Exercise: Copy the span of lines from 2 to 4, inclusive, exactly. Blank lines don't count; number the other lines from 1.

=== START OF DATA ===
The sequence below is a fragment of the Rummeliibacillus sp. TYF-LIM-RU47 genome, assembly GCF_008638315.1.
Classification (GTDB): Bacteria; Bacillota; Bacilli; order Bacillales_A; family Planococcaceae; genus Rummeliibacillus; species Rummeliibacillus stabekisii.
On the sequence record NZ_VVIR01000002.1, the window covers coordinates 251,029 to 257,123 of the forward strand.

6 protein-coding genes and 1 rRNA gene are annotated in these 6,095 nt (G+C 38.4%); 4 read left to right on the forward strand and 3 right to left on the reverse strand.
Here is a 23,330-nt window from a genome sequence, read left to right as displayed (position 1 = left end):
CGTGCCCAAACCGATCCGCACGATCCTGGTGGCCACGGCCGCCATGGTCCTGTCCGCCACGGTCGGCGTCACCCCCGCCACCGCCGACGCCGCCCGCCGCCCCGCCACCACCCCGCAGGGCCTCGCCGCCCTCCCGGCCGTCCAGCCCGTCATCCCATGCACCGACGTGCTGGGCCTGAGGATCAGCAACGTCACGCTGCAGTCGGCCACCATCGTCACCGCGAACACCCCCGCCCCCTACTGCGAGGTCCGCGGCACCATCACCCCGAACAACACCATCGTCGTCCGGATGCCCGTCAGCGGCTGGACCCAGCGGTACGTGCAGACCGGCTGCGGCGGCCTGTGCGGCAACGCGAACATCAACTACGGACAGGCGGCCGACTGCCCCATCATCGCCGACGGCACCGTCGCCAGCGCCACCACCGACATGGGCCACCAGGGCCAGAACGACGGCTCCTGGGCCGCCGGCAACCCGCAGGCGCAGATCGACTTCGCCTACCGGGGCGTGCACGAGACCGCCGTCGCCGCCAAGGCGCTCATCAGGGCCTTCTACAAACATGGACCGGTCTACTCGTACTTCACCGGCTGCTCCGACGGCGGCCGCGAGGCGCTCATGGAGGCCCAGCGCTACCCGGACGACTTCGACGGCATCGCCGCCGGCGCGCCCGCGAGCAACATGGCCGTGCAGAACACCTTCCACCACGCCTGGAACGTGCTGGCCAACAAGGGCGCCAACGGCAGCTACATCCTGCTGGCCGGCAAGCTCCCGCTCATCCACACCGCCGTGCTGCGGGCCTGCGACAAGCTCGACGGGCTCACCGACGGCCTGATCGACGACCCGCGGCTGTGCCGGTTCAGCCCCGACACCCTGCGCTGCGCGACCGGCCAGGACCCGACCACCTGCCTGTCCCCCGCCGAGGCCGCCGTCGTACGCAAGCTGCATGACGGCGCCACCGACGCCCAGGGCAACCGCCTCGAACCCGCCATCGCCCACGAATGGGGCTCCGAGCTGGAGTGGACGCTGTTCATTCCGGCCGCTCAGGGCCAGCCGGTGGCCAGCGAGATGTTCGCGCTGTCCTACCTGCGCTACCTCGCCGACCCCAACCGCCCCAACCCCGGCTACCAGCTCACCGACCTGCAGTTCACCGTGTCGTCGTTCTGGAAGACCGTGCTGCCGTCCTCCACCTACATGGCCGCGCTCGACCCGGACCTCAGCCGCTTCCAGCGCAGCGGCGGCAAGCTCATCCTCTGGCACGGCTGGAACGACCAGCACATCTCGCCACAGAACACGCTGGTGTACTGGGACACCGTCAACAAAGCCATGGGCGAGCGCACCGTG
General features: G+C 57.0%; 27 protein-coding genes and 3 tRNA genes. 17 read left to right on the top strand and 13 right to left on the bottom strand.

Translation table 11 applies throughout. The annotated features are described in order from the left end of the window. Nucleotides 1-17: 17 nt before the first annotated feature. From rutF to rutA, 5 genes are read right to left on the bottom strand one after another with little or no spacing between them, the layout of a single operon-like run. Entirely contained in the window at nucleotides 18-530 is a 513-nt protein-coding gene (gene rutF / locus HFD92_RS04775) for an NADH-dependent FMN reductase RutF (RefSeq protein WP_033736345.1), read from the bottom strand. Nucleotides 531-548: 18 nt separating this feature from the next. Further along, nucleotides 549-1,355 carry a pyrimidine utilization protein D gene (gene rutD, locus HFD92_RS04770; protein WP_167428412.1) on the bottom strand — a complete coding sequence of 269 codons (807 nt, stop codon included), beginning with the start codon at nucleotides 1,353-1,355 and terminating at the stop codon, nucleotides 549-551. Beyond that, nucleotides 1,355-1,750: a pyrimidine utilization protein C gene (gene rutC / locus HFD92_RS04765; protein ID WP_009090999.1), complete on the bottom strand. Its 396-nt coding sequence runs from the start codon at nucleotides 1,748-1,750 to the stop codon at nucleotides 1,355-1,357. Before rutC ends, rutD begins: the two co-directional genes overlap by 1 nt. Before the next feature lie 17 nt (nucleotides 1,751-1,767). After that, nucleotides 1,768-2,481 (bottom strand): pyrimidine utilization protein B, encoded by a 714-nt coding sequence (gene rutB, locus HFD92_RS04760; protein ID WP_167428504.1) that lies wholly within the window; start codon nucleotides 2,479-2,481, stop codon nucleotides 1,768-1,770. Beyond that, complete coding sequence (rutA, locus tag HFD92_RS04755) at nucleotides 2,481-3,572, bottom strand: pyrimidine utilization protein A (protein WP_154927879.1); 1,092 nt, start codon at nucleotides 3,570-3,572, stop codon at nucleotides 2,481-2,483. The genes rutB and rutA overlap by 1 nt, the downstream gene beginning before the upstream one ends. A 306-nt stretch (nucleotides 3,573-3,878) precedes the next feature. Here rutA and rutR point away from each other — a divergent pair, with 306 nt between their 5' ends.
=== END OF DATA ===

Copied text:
Classification (GTDB): Bacteria; Bacillota; Bacilli; order Bacillales_A; family Planococcaceae; genus Rummeliibacillus; species Rummeliibacillus stabekisii.
On the sequence record NZ_VVIR01000002.1, the window covers coordinates 251,029 to 257,123 of the forward strand.

6 protein-coding genes and 1 rRNA gene are annotated in these 6,095 nt (G+C 38.4%); 4 read left to right on the forward strand and 3 right to left on the reverse strand.